Monday, July 09, 2007

They used to call it "Strong Willed"

Matthew is what Kurcinka would call, "highly spirited". In her book, Raising Your Spirited Child: A guide for parents whose child is more intense, sensitive, perceptive, persistent and energetic, Kurcinka describes my son in detail. From the moment he was born, he has been highly persistent. From the moment he was delivered, he began screeching about everything. He screamed bloody murder when I unlatched him from nursing. He flat refused to sleep on his own. He gave baby contraptions such as the swing, the bouncy seat and high chairs full on screaming fits from the moment I set him in them. Daily showers for me were agonizing for him as he required constant human touch; those 15 minutes he was on his own was too much for him and he let me know it.

As he's gotten older, I see he rates about a 10 on each scale in her book. Her opening paragraph sucked me right in:
The word that distinguishes spirited children from other children is more. They are normal children who are more intense, persistent, sensitive, perceptive, and uncomfortable with change than any other children. All children possess these characteristics but spirited children possess them with a depth and range not available to other children. Spirited kids are the Super ball in a room full of rubber balls. Other kids bounce three feet off the ground. Every bounce for a spirited child hits the ceiling.


My mother said tongue-in-cheek, "They used to call it strong willed". Whatever the term, I've been long convinced that Kurcinka is the only woman alive (aside from me) who really gets my son.

*********************
Tonight was the first night of Vacation Bible School (I had to spell that out for my Aussie friend but here in the US, it's known as simply VBS). The kids went with Grandma and Grandpa, who were teaching one of the classes. This is Matthew's third year attending so it's a familiar place and his sisters and grandparents were all there as well.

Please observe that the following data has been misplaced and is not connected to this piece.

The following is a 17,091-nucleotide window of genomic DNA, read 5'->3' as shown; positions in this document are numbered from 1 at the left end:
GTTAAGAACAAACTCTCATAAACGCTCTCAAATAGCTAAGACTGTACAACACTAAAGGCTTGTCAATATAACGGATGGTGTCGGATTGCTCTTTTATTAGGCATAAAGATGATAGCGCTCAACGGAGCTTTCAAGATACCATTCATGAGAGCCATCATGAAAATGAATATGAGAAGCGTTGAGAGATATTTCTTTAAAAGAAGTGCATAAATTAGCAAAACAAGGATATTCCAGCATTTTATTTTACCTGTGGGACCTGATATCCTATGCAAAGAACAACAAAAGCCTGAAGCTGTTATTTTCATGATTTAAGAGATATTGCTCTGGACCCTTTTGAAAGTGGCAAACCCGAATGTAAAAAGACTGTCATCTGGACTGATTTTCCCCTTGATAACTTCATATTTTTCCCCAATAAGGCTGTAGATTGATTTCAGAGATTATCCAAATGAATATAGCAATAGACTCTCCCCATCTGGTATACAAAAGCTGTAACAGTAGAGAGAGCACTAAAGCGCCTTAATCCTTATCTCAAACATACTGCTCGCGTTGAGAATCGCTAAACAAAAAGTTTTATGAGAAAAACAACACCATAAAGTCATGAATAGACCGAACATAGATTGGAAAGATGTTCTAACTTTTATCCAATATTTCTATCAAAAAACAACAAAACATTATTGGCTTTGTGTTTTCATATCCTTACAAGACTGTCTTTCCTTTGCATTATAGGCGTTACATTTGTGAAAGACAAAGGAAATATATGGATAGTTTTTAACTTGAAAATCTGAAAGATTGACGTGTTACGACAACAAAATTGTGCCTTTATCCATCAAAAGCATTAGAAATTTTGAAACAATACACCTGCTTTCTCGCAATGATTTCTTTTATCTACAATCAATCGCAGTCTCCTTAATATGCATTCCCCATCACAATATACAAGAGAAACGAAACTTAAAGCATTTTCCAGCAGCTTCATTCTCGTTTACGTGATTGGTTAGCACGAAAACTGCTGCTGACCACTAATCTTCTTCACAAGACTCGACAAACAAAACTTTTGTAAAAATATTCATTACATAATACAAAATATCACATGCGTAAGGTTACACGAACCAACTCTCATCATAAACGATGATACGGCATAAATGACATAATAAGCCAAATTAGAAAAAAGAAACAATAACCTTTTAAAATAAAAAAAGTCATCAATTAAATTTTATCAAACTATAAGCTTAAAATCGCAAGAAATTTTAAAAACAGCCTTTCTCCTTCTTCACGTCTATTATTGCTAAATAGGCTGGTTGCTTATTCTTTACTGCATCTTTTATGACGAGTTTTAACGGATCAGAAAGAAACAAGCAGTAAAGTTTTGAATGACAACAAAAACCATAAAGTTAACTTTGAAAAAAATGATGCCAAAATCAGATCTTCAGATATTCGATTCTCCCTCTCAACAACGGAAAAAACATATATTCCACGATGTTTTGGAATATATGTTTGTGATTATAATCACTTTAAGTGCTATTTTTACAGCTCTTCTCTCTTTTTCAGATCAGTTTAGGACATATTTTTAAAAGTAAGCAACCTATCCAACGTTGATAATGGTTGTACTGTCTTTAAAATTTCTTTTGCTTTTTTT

The kids happily drove off with Grandma at 4:30pm. A rare moment for Hubby and I to be alone, we went out to eat. Around 7pm, I get a call. It's Grandma. She says simply, "Can I talk to my son?" I could tell it wasn't her "happy voice". Apparently Matthew was having a major melt down and Grandma needed some backup. I've seen many of these melt downs. Remember, my child is more. So any meltdown is a major one. Hubby tries to talk to Matthew but he just keeps repeating, "I can't understand you. Can you stop crying and try to tell me what's wrong?" Grandma isn't sure what the meltdown is about either. I finally get to talk to him and he gets out through tears, "I just wanna go hooooooooome". But he can't tell me anything else. Grandma gets back and while she's troubleshooting with me to find the cause, she says, "I told him to go with Mrs. Parker...you know, like Peter Parker's mother (score for Grandma to come up with a Spiderman gem!) and..." Matthew says, "But they told me to go with the other class." Grandma gets him to the right class and he did better.

I'm sure, to a parent with non-spirited kids, they can understand the confusion and maybe disappointment he felt that caused him to break into tears and want to go home. What you missed was the meltdown over his name tag getting torn, the meltdown over not being in the same class that his sisters and grandparents were in and who knows what other meltdowns that I wasn't even told about.

He gets over stimulated easily. As a baby, he would never go to sleep in his car seat. Screamed as loud as possible on each and every trip in the car. Yes, even as a newborn. The only time I remember him sleeping in his car seat was the day he broke his leg and I think he slept out of pain control. Loud parties send him up 10 notches and remember that he's already a Super bouncy ball.